“The hamlet now known as Pumpkin Hook was originally named New Salem, and at one time was called Farmington Village. The work on lot 136 on which the village now stands, was commenced in 1808 by Otis Hathaway, brother of Isaac Jr. He was the founder of the village, and gave it its name of New Salem after Salem Massachusetts. He built the first stone buildings and sold building lots to others, and it is noted to be the only village in the Town of Farmington. It grew rapidly and was quite a business center prior to the construction of the Erie Canal.
In the early days there were a great many pumpkins grown by the Hathaways for the feeding of stock, and one day a man from a distance came with team and wagon and purchased a load of pumpkins which he intended to take where they were less plentiful and sell them. He put up at a hotel for the night. When the good people of New Salem were quiet in slumber, some fun-seeking boys prowled around and hooked the pumpkins. Upon arising early in the morning, the man found an empty wagon, and every resident in the “Berg” had two or more pumpkins on their porch. The news soon spread about and many were asked if they had been down to the “pumpkin hook.” “So you were down to the pumpkin hook?” etc. Thus originated the popular name “Pumpkin Hook.”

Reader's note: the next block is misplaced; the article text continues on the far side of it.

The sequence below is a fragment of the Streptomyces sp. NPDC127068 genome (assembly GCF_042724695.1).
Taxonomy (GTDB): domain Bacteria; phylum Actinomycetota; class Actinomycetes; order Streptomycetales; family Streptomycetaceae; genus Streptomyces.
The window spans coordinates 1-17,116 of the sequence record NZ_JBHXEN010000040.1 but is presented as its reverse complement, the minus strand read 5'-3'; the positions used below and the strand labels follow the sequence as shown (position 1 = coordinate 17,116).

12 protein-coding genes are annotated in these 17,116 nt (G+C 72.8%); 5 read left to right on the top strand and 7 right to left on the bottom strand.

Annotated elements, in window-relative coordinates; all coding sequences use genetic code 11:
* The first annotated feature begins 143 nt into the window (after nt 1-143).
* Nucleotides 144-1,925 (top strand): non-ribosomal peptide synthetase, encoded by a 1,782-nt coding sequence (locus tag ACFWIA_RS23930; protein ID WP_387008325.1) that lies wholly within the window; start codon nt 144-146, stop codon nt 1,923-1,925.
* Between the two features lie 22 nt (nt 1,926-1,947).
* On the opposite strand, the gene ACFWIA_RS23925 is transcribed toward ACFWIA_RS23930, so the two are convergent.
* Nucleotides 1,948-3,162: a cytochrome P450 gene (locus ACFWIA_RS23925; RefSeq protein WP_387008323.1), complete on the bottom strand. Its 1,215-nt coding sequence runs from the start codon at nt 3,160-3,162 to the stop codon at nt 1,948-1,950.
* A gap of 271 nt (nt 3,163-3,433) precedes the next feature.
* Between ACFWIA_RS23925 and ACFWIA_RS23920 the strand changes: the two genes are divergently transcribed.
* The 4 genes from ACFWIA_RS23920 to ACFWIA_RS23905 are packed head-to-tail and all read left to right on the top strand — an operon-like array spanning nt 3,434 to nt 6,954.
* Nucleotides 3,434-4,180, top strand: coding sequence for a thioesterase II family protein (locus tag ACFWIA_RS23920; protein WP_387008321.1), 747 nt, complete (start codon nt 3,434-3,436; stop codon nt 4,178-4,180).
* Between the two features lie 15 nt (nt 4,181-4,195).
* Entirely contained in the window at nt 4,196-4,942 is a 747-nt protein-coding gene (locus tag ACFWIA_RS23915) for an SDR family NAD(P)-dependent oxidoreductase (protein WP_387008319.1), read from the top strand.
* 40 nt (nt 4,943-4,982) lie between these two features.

More than 140 years have passed away since this incident took place, and our little hamlet still is called “Pumpkin Hook.”
Randall Phetteplace related this story to Charles H. Gardner when Mr. Gardner was a young boy (around 1860). Mr. Phetteplace died January 1, 1888.”
At its peak, Pumpkin Hook boasted hotels, taverns, several stores and factories. The largest district school was located there, and most of the town officers lived there. It was home to a tannery, a blacksmith shop, manufacturers of brooms, hats, shoes, wagons and farm implements. Its mills served a wide surrounding area, its churches drew parishioners from nearby towns, and its calendar of social events was attended by residents from all over Ontario and Wayne counties. The Hook’s Iris Farm supplied fancy perennials to flower lovers and vendors all over the world. Today it is a quiet crossroads where the casual traveler sees no clue to its once busy life.